Child Safe Packaging Group

Child Safety Week – CSPG Response

Date of page: Wed 23 Jun 2004 at 11:18am

23rd June 2003

Child Safety Week – Response from the Child-Safe Packaging Group

The Child Accident Prevention Trust (CAPT) has designated the week - Monday 21st June to Sunday 27th June, Child Safety Week and based their campaign this year on problems associated with child poisonings.

Safety above all is the CAPT’s theme and in setting out their case they suggest that one in five toddlers can open a child resistant container.

This is not true.

To clarify the debate the Child-Safe Packaging Group (CSPG) makes the following points;

1. Child resistant packaging systems must be tested in accordance with ISO 8317 2nd edition if they are reclosable or BS 8404 if they are non-reclosable, namely blister packs.

2. ISO 8317 amongst other things says that a pack is child resistant if 80% of a sample of 200 children aged 42 to 51 months fails to open it in two periods of five minutes; one before and one after a silent demonstration.

3. Although the standard sets out that under test conditions 20% of the sample may open a pack and it would still be child resistant; in the vast majority of tests considerably less than 20% actually open the pack.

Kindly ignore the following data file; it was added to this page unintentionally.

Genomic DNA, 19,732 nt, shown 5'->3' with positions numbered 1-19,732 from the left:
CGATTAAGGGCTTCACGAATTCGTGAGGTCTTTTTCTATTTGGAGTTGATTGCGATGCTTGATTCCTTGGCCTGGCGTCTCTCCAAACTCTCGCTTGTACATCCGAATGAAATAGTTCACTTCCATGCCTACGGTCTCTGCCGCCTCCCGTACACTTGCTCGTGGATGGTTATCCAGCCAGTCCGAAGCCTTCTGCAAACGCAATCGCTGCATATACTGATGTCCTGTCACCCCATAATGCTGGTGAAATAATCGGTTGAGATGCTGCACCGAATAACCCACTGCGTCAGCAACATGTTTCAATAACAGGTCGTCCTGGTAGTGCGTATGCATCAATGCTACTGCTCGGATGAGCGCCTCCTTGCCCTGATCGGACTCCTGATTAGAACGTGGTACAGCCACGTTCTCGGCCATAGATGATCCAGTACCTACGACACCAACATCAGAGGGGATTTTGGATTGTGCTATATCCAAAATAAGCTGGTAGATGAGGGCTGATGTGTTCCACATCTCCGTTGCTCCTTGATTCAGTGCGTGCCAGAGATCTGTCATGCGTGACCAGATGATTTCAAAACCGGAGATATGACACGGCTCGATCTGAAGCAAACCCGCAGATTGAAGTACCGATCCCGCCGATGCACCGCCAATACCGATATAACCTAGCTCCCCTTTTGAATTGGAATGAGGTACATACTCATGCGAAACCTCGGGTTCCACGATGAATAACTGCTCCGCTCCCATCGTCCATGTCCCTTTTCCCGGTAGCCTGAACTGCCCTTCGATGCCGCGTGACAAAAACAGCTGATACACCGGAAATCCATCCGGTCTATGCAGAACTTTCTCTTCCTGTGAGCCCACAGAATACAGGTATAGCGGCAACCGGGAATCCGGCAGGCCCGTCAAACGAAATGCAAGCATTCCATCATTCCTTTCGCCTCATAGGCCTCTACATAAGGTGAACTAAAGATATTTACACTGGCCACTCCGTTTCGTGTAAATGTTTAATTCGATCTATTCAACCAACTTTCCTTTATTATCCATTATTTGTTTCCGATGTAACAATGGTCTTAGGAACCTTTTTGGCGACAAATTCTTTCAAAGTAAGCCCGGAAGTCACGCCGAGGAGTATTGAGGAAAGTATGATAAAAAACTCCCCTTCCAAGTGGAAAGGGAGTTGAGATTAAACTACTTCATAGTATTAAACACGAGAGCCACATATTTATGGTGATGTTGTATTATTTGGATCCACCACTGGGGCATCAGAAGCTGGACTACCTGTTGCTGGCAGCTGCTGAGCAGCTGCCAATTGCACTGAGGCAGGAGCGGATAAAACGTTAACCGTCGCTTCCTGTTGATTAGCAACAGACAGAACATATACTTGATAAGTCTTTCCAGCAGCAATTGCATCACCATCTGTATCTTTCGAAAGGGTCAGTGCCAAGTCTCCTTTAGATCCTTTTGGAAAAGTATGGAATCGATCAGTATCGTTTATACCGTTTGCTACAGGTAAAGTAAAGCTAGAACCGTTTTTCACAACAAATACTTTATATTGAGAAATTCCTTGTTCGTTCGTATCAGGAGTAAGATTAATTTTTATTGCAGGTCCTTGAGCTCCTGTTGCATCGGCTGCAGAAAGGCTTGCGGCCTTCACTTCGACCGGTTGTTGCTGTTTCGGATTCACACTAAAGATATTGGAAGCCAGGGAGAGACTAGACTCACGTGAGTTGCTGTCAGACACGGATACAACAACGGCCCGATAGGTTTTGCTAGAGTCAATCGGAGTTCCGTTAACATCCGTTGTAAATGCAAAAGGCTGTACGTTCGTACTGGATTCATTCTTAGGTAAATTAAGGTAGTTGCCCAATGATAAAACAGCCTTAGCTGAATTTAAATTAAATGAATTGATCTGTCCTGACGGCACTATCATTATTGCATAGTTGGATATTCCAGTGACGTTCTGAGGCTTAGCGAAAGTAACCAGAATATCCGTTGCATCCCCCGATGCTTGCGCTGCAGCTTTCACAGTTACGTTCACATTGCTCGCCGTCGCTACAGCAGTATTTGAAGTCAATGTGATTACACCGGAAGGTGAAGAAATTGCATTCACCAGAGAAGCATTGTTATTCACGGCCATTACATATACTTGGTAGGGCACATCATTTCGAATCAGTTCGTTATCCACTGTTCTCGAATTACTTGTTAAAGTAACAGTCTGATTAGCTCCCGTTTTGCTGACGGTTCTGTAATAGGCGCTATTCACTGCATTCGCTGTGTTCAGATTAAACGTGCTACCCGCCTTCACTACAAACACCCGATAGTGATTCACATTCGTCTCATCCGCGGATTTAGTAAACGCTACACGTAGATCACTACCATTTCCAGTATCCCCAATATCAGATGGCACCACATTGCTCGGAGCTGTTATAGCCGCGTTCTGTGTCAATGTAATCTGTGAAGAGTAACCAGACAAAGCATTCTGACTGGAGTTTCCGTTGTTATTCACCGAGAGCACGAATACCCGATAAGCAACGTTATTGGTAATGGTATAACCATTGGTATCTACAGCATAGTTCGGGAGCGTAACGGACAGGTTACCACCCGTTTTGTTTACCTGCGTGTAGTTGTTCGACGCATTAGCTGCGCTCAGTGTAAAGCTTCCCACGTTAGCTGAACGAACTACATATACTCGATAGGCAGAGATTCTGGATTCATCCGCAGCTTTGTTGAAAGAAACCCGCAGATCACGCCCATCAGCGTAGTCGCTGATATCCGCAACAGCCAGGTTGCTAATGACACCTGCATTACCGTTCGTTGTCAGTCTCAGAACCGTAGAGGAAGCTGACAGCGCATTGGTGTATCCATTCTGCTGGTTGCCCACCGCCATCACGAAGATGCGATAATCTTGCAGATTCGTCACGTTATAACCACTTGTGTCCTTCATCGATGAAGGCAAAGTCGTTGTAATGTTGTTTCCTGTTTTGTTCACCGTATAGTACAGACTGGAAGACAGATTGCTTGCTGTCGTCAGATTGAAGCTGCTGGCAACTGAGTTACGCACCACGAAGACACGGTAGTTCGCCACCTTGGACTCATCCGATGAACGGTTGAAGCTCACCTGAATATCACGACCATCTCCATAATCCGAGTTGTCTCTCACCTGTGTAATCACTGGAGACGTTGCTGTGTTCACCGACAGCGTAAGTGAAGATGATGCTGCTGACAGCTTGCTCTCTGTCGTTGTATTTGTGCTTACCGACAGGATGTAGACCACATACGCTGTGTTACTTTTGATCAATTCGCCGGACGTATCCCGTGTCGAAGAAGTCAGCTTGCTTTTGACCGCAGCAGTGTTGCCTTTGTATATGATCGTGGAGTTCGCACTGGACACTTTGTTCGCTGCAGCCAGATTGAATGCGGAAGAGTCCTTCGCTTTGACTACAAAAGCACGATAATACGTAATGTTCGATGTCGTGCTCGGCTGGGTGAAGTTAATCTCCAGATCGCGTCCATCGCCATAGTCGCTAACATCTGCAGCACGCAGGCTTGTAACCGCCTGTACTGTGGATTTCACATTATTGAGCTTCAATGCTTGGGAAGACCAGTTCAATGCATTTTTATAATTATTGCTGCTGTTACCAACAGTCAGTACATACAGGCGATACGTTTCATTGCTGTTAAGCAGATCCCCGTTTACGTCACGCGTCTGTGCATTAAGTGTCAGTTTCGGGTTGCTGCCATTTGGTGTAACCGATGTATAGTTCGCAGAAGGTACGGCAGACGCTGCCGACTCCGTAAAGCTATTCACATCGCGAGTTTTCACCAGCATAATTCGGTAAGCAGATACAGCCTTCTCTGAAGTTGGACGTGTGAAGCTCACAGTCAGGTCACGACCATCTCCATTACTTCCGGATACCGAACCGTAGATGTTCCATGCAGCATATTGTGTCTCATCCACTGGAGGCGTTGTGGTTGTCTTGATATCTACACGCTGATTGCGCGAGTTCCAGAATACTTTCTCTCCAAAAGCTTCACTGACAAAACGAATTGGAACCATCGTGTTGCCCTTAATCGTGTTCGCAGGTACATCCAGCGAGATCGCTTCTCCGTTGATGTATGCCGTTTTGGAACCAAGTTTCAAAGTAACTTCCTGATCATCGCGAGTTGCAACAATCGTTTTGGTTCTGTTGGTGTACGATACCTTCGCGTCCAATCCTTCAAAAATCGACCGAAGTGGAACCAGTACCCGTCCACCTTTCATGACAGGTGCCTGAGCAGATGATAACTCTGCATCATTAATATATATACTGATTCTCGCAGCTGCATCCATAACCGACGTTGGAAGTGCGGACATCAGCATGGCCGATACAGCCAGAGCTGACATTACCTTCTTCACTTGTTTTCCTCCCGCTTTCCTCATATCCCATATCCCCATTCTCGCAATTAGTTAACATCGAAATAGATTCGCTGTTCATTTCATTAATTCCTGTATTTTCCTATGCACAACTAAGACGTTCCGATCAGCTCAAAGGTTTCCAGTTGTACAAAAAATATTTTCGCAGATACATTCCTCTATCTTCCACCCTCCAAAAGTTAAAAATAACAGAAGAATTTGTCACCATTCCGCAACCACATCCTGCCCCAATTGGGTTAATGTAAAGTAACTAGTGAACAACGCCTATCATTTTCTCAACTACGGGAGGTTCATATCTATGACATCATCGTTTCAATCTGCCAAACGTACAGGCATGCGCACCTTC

4. It is important, according to Dr James Robertson, a specialist Paediatrician and consultant to the CSPG, to remember that a toddler is a child from walking age to 36months, thereafter until children start school they are called pre-schoolers.

5. The sample in ISO 8317 is one of pre-schoolers, not toddlers, and if 20% of pre-schoolers can open a child resistant container the statistical inference is that considerably less than 20% of toddlers can do so. Estimates range from zero to two and a half percent.

6. As the CAPT says: nothing is child proof, and the definition of a child resistant containers is ‘ that is difficult for children to open within a reasonable period but that presents no difficulty for adults to use properly.’

The CSPG applauds the stance taken by the CAPT, their work is valuable and over the last twenty years has no doubt been responsible for ever increasing levels of safety to the nation’s children. For its part the Child-Safe Packaging Group, since its formation in 1995, has successfully campaigned for increasing the scope of child resistance for all packages whose contents could cause serious distress to a child in the case of ingestion or other contact.

Stephen Wilkins, Secretary of the Child-Safe Packaging Group, said ‘Child resistant containers have saved lives and continue to do so, they are effective and whilst it is important that parents keep medicines out of the reach of children it is wrong to denigrate the value of child resistant closures in an effort to make parents more prudent.’


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